Thursday, two campaign watchdog groups filed a complaint saying that President Donald Trump’s campaign illegally took more than $10 million after the election to pay off debt from the 2016 election.
The Campaign Legal Center and left-leaning nonprofit outfit Common Cause allege that the Trump campaign accepted donations for the 2020 election and repurposed them to pay down debt on the 2016 election.
If true, such a move would be a violation of the Federal Election Commission Act and would actually free up campaign donors to give double the legal amount of $2,700 because the money was going to the 2016 election, rather than the 2020 campaign.
This isn’t the first time post-election that the Trump campaign has run into trouble with the FEC. In mid-November 2016, the FEC looked into some $1.3 million in donations that might’ve been in violation of campaign finance laws. There, again, according to The Hill and others, questions arose as to whether donors were giving more than double the legal amount.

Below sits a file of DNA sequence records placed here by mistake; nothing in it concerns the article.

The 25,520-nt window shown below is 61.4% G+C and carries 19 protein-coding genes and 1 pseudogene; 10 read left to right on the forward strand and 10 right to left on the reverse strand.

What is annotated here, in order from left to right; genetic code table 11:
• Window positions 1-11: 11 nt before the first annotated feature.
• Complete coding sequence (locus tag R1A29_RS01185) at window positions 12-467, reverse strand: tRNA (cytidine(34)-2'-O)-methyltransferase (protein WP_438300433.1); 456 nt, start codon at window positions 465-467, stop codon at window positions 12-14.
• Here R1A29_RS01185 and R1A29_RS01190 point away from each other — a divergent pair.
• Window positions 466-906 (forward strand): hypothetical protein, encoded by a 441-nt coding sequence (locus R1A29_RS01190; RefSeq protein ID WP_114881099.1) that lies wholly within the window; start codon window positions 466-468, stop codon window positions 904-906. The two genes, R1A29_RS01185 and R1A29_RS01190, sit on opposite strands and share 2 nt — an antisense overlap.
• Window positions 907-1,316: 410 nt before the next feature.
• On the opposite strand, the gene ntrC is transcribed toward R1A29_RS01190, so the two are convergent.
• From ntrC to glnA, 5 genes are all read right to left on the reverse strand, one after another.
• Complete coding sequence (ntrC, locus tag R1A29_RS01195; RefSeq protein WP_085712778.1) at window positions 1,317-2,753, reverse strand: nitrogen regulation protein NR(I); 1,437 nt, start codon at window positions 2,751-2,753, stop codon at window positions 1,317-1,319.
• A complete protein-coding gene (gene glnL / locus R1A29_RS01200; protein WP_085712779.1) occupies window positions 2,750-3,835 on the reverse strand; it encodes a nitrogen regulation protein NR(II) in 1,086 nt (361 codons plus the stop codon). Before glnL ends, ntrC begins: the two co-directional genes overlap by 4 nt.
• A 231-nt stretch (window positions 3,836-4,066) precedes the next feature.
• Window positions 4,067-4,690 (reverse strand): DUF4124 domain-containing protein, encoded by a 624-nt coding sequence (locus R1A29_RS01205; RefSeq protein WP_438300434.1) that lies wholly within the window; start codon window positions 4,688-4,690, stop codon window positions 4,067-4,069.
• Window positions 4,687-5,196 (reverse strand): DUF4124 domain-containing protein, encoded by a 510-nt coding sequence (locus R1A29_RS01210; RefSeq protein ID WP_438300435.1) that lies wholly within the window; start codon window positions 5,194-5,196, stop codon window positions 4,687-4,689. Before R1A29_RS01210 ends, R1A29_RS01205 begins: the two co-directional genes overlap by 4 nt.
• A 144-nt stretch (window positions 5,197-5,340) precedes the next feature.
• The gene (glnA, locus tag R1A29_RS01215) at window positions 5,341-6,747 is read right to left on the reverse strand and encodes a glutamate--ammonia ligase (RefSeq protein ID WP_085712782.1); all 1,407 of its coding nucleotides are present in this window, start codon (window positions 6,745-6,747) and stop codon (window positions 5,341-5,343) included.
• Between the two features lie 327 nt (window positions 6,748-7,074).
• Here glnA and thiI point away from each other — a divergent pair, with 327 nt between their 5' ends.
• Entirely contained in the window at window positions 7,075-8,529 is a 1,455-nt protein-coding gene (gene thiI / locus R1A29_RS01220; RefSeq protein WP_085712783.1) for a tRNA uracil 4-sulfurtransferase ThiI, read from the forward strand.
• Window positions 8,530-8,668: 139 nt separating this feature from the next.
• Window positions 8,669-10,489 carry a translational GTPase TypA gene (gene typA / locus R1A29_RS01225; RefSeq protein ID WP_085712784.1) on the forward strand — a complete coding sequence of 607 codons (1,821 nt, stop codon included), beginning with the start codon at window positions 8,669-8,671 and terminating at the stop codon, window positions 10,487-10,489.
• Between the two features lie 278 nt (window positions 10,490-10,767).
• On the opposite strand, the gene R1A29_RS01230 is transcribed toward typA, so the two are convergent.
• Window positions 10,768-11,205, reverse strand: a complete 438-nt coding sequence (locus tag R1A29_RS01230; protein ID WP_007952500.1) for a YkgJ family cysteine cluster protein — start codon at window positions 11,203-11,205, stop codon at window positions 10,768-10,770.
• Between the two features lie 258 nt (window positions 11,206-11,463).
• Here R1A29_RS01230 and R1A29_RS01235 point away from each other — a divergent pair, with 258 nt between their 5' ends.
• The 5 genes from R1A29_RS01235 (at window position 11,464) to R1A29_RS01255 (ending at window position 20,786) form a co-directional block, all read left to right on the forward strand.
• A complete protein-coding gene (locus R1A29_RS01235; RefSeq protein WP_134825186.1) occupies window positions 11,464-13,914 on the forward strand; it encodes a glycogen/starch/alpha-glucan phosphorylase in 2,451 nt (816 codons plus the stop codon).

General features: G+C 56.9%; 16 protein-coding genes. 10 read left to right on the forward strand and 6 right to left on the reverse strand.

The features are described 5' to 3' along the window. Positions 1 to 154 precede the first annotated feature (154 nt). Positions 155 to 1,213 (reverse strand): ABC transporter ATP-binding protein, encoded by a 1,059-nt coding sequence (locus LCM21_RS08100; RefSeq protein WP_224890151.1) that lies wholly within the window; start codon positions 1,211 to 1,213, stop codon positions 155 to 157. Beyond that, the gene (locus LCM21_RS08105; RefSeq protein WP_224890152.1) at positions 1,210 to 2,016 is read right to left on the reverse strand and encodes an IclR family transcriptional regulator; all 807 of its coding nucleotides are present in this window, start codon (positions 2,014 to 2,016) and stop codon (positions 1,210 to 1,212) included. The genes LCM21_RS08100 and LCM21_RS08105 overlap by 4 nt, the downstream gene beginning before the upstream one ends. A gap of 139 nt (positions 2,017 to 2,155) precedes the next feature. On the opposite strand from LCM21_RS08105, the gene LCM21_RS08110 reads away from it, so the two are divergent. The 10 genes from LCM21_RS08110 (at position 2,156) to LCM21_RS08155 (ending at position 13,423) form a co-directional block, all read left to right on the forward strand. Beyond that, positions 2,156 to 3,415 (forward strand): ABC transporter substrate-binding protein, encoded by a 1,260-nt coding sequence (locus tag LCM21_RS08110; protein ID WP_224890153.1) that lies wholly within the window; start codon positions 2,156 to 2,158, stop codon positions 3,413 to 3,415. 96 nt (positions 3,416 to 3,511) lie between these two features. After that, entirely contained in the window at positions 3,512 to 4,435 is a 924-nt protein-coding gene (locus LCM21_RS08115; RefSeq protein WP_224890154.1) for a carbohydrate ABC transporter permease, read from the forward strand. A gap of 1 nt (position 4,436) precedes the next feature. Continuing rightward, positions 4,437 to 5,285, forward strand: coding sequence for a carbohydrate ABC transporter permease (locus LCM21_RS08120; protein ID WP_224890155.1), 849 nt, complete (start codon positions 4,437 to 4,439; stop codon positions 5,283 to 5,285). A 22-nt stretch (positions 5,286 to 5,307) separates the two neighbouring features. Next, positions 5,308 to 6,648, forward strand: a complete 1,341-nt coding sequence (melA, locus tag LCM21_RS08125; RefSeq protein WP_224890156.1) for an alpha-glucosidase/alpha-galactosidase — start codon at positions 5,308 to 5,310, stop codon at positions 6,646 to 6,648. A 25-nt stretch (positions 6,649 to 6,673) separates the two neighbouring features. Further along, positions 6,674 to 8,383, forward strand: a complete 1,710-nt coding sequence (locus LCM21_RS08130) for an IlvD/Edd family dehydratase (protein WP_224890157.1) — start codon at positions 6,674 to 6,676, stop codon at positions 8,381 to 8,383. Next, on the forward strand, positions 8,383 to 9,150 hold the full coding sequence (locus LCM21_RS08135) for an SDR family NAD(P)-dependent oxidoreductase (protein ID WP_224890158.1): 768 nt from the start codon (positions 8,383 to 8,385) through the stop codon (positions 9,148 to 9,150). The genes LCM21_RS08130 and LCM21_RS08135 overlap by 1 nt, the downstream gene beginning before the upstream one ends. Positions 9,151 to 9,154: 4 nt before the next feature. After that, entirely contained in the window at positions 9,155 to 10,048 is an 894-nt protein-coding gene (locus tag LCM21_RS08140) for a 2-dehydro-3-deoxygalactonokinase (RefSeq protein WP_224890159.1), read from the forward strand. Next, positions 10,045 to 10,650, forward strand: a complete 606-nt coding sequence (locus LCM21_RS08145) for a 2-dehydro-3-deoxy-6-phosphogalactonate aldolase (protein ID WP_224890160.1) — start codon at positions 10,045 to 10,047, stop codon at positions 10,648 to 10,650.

And in January of this year, the FEC issued a report that detailed more than 240 pages worth of donations that might’ve exceeded the legal limit.
Prior reporting from OpenSecrets suggests that the reason for all of these discrepancies might well be due to accounting issues. From that extensively detailed story, it seems as though the campaign accountants wouldn’t send donations over the limit back, but would keep them and simply mark how much excess money would need to be refunded at a later date.
Moreover, the Trump campaign also appears to have accepted anonymous donations of more than $50, which violates FEC laws. In one case, the Center for Responsive Politics found $1,300 from a MAGA joint fundraiser coming from a donor named “Anonymous,” and there are some $16,000 in anonymous donations, according to OpenSecrets’ reporting.
Unless such mistakes are properly accounted for, this is likely to be an ongoing headache for this administration.